On Monday, August 17, the Pauli Murray Center for History and Social Justice and Iron Mountain Inc., the data storage and management company, announced a new partnership that will work to establish the Pauli Murray House, a National Treasure of the National Trust, as a national historic site.
The partnership includes a generous contribution from Iron Mountain that will help preserve the house's foundation and fund brick-and-mortar restoration work. Once work is completed, the Pauli Murray Center will use the space to honor Pauli Murray's legacy and create social justice programming for students and the community.
"We're pleased to support the Pauli Murray Center in their mission to tell Pauli's story," said Ty Ondatje, Iron Mountain's senior vice president of Corporate Responsibility and Chief Diversity Officer. "Our Living Legacy Initiative is our commitment to help preserve cultural and historical information, artifacts and treasures with nonprofit organizations."
As an African-American member of the LGBT community, women's rights activist, and the lawyer responsible for much of the legal theory used in several landmark civil rights cases, Pauli Murray was one of the most important women of the 20th century.
Murray was also a writer, the first female African-American Episcopal priest, and an Episcopal saint. As an adult, she was a professional nomad in search of education and employment, but her formative years were spent with her grandparents and aunt in this Durham, North Carolina house.
As a mixed-race woman growing up in the segregated South, she encountered injustice and learned from her family how to combat it.
"The ideals and influences within my own family had made me a life-long fighter against all forms of inequality and injustice," she wrote in her most famous book, Proud Shoes: The Story of an American Family.
Murray worked tirelessly in the struggle to achieve equal rights for African-Americans and for women. She sat down on buses and sat in at lunch counters in the 1940s. She penned the memorandum sent to the U.S. Congress advocating for women's rights in the 1964 Civil Rights Act.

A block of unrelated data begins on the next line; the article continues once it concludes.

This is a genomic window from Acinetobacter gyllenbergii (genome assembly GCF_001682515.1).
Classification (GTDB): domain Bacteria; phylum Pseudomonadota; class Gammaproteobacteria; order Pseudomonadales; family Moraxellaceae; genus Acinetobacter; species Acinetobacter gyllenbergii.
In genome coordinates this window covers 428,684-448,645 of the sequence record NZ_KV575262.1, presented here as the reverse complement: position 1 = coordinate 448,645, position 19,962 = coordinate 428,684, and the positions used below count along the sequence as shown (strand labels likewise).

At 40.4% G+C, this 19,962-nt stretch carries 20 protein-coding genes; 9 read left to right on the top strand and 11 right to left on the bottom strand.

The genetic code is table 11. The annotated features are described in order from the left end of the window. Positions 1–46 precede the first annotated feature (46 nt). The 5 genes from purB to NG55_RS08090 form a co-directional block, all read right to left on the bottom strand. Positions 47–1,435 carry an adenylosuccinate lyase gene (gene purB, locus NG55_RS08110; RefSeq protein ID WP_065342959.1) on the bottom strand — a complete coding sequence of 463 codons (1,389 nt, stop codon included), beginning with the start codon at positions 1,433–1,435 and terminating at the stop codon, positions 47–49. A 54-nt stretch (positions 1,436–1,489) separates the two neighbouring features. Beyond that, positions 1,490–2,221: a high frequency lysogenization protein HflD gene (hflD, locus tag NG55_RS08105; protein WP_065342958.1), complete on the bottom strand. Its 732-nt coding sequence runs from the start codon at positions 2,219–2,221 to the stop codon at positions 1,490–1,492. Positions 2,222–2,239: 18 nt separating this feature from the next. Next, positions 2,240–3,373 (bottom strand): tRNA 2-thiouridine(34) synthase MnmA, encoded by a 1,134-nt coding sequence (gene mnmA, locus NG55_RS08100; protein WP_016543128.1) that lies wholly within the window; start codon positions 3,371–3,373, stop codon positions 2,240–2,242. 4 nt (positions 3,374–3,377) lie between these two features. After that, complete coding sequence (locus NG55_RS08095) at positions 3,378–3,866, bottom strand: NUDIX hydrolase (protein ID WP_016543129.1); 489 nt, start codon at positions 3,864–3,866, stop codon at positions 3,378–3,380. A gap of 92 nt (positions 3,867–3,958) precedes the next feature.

Murray's family valued education. She earned law degrees from Howard, Yale, and the University of California. In 1951, she wrote The States' Law on Race and Color, which Thurgood Marshall called the Bible for civil rights lawyers. She was an advisor and friend to Eleanor Roosevelt and was appointed by John F. Kennedy to his President's Commission on the Status of Women Committee on Civil and Political Rights in 1961.
At age 62, Pauli Murray entered seminary seeking ordination. In 1977 she became the first African-American woman to be ordained as an Episcopal priest. She offered communion for the first time at the Chapel of the Cross in Chapel Hill, North Carolina, 123 years after her grandmother had been baptized there as a slave.
Murray was also co-founder of the National Organization for Women and helped write the organization's mission statement. The organization was created to mobilize women, give women's rights advocates the power to put pressure on employers and the government, and to promote full equality of the sexes.
A ceremony celebrating the partnership between the Pauli Murray Center and Iron Mountain is planned for Friday, August 21, 2015 at 6 p.m. at the opening of an exhibition, Pauli Murray: Imp, Crusader, Dude, Priest in the Cameron Gallery at The Scrap Exchange in Durham, North Carolina.
"We're honored not only to play a part in helping the Center preserve her childhood home, but also help educate future generations about Pauli Murray's historical contributions and many milestones," Ondatje said.